Amy Barnes and Sandra Ahlhorn started off holding book drives in their children’s elementary schools for several years, motivated by the realization that many Houston children do not have books in their homes. Collected books were donated to a few local elementary schools with children in need.
In November 2012, Amy and Sandra decided to start Books Between Kids with the goal of addressing the greater needs of Houston. Over 90,000 elementary school children in Houston ISD qualify for free or reduced lunch based on federal income standards. For many of these children, books in their homes are a luxury, not a reality. A recent study shows that while in middle income neighborhoods the ratio of books per child is 13 to 1, in low income neighborhoods, the ratio is 1 age-appropriate book for every 300 children. – Neuman, Susan B. and David K. Dickinson, ed. Handbook of Early Literacy Research, Volume 2. New York, NY: 2006, p. 31.
This lack of books places children born into poverty at a distinct disadvantage in school. Studies show these children often have reading test scores well below average. One such study reported that only 16% of children in low-income families score in the upper range for reading test scores, while 50% of children from the most affluent families score in the upper range. – Gershoof, E., 2003.
In The Literary Crisis: False Claims, Real Solutions (1998), Jeff McQuillan reports that the biggest predictor of academic success is not race, income, gender, parents’ education or location; it is the presence of books in the home. A study published in 2007 found that providing “easy access to self selected books for summer reading over successive years does, in fact, limit summer reading setback.” The same study also found larger reading gains for students coming from the most economically disadvantaged families. – Addressing Summer Reading Setback Among Economically Disadvanted Elementary Students, Richard L. Allington et al, 2007. Additional studies have shown that being a “book owner” increases the likelihood of children staying in school.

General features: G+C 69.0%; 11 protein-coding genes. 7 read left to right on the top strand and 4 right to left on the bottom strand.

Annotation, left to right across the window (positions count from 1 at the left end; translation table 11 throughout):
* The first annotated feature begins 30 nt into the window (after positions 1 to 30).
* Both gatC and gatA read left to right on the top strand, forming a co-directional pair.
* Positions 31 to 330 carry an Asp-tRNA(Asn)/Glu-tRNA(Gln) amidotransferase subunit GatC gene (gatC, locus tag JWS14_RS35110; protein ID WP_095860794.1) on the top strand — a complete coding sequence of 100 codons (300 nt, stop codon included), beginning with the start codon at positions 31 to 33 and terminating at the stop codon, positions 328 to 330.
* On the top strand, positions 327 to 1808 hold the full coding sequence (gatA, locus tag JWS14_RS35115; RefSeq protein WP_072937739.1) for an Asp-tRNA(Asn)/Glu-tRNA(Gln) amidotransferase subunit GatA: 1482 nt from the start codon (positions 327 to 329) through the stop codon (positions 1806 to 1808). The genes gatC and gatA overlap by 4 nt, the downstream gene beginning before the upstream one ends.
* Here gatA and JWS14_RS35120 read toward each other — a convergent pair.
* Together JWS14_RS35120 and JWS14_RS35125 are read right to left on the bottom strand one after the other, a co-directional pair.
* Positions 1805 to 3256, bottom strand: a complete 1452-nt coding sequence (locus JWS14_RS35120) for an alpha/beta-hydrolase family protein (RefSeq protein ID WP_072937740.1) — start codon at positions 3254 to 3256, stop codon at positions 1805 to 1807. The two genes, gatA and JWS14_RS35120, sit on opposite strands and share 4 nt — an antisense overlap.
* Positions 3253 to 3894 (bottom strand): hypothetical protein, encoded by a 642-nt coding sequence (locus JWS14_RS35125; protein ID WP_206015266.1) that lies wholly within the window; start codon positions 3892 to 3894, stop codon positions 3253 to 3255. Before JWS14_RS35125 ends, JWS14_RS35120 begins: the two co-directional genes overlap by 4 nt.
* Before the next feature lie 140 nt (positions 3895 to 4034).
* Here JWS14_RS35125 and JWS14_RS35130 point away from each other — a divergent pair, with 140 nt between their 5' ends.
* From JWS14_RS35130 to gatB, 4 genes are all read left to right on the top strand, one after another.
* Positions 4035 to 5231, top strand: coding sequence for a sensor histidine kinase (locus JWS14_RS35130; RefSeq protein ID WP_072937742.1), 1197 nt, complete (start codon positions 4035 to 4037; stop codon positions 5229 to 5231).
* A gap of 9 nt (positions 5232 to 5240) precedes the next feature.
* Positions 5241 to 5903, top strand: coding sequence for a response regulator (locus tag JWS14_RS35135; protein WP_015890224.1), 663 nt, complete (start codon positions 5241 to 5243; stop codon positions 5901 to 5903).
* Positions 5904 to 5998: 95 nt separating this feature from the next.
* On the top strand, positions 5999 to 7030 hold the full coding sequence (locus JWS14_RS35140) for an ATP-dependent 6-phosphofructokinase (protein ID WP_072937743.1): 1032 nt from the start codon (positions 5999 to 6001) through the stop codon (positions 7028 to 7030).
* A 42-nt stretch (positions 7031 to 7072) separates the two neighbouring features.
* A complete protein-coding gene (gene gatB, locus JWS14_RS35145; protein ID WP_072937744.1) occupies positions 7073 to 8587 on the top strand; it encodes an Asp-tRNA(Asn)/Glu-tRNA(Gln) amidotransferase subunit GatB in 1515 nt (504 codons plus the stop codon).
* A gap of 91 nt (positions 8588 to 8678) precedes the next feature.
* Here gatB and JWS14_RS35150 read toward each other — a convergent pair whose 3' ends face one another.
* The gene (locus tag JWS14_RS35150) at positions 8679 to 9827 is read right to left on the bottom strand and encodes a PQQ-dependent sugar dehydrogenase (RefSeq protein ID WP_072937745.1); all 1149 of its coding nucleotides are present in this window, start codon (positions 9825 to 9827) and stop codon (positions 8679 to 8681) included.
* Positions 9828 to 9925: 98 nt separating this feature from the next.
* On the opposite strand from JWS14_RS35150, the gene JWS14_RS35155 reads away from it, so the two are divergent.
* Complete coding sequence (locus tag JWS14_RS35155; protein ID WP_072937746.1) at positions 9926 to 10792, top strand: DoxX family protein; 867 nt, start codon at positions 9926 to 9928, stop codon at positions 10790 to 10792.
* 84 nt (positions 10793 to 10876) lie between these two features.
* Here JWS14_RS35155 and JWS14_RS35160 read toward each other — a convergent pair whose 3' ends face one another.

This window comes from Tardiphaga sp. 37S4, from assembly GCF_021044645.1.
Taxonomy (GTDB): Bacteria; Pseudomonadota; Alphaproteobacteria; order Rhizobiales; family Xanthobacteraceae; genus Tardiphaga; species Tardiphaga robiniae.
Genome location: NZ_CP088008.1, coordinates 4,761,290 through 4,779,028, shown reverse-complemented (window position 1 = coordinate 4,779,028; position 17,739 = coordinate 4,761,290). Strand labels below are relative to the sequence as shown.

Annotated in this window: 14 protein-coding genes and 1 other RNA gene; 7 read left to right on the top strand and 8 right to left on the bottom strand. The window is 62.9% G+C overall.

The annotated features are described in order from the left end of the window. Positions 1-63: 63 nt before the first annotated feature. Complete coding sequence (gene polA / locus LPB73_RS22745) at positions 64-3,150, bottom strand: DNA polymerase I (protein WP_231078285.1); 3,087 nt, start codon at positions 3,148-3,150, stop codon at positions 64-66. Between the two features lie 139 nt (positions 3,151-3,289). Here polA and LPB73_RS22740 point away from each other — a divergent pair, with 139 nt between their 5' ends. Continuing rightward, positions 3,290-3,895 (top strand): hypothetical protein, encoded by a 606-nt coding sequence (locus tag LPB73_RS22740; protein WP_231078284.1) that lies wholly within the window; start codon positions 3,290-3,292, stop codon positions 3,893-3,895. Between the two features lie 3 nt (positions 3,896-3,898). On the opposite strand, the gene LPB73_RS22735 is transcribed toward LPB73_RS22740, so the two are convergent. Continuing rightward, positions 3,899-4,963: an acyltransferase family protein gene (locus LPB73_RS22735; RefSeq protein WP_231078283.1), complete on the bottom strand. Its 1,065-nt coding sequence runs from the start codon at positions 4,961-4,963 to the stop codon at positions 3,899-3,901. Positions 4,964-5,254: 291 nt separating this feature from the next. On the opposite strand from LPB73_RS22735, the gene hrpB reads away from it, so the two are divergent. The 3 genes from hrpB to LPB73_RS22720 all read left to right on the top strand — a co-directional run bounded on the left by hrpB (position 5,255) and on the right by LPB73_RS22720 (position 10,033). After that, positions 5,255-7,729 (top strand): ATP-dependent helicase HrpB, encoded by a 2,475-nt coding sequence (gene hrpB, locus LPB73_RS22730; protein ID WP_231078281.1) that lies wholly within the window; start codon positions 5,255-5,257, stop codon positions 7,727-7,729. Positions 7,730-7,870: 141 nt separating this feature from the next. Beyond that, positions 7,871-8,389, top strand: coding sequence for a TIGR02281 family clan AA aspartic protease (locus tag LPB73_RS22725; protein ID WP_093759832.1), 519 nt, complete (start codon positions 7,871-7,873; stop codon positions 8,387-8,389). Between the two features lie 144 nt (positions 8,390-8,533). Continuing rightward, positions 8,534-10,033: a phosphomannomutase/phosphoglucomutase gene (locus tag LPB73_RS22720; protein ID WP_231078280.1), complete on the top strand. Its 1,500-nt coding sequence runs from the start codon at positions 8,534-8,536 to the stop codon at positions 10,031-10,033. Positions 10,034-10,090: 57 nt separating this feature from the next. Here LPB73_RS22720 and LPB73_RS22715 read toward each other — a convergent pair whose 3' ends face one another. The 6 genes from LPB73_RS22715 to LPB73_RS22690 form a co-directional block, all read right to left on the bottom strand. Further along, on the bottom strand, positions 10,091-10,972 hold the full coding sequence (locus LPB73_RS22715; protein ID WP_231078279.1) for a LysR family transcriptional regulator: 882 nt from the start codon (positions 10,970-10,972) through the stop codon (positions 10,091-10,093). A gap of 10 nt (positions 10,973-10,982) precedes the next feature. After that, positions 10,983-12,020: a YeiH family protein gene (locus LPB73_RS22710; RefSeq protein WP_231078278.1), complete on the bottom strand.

With all of this research, it only makes sense to address this need in our community. Children who have the privilege of their own home libraries can donate the books they have finished reading to help other children in Houston. This is a peer to peer philanthropic effort that even small children can easily understand and enjoy participating.
Once books have been donated to Books Between Kids, they are sorted into categories, counted and boxed. Additional elementary schools with a high percentage of economically disadvantaged students are selected based on the number of donated books for that year. In May, the books are delivered to the selected schools where children are able to attend a book selection fair and choose 6 books of interest to them. These books are for the children to own and take home, thus building their own personal library.